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What’s Old is New, and What’s New is Old

Eugene Leychenko
Jun 7, 2016 · 4 min read

Masterclass companies defy all conventional rules. We currently see that with Amazon. Amazon, after becoming the enemy of all brick and mortar, announced that it will open hundreds of brick and mortar stores. So how can Amazon be the anti brick and mortar company AND have physical locations?


Amazon started out selling physical books. By cutting costs it wouldn’t have brick-and-mortar retailers, it would utilize warehouses strategically placed around the country to optimize speed of delivery. Eventually, because of all these cost savings they were able to widen their offering to become the store that sells everything; from Electronics to clothing to baby diapers.

As Amazon began increasing its returning customer base it eventually got into its own products and white labeled goods. Amazon currently has a wide offering of its own ecosystem which allows people to control their home devices remotely, as well as shop Amazon in a very unique way.

However these new offerings require a storefront to be sold. Because these are Amazon’s goods, they cannot be “showroomed” anywhere else. So you have to literally see it to believe it.

When we hear that Amazon is opening a brick-and-mortar store, it should not appear crazy. It is not opening a store to compete with the bookstores that have destroyed decades ago. It is opening a store to sell its own goods such as Microsoft did with their retail locations.

Uber and the Future of Transportation

Uber has been become notoriously efficiently at moving people from one place to another. However they’ve been utilizing existing modes of transportation. They started out with cars, and promotionally they’ve used helicopters. All the while they’ve been building out an impressive customer base whose credit cards they have as well as mineshare. By commoditizing transportation, Uber is working on lowering the price and hence increasing the accessibility to these means of transportation.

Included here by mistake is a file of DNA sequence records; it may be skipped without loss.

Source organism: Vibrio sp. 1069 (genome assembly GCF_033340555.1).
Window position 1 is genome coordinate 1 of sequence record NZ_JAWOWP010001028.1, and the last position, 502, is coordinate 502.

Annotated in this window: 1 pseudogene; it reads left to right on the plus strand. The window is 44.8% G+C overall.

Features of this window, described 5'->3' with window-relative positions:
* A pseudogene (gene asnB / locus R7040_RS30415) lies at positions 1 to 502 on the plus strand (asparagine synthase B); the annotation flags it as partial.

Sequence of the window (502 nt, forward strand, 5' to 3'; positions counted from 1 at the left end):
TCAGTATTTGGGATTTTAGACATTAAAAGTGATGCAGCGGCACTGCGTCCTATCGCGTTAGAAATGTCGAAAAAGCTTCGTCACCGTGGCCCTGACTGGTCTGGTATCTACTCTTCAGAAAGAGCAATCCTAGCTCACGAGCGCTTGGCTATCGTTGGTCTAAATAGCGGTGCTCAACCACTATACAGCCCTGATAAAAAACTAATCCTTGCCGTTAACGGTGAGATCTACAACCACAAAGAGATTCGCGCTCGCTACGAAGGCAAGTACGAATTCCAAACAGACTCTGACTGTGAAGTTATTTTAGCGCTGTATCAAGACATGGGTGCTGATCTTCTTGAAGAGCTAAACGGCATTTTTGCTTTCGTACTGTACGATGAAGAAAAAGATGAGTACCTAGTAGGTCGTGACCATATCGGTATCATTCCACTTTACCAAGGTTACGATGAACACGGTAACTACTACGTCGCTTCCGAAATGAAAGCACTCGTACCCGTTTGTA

We predict that in the very near future, Uber would be able to take over a city bus line or a supplementary bus line which services areas that are currently not being offered. Uber has immense data to see which neighborhoods are being underserved by existing public transportation offerings.

By providing a public transportation alternative they will be able to continue to acquire new customers which were previously put off by the existing price points of Uber.

There are lessons to be learned here. Both Uber and Amazon created an offering which people wanted. With Amazon, the commodity of a book was truly questioned. Did the place where one purchases a book matter to the buyer? The answer was no. Because of this, Amazon was able to take any savings from this new way of thinking and reinvested into a growing Marketplace of any good that could be sold.

With Uber, they challenged a similar assumption. Is a customer loyal to their existing mode of transportation? Is a New Yorker tied to a taxi or is it that that is their only option and that is why they choose it. Uber proved that when providing a superior product at a similar price point, the customer would choose the superior product.

One of the investments which both companies bought into was crunching the data of its users. By doing so they would smarten technology that has been around for decades.

Amazon is “making a button smarter” by allowing you to do really cool things with all the connected devices in your home as well as services in the cloud. Uber, is bringing public transportation to underserved markets and newly populated areas.

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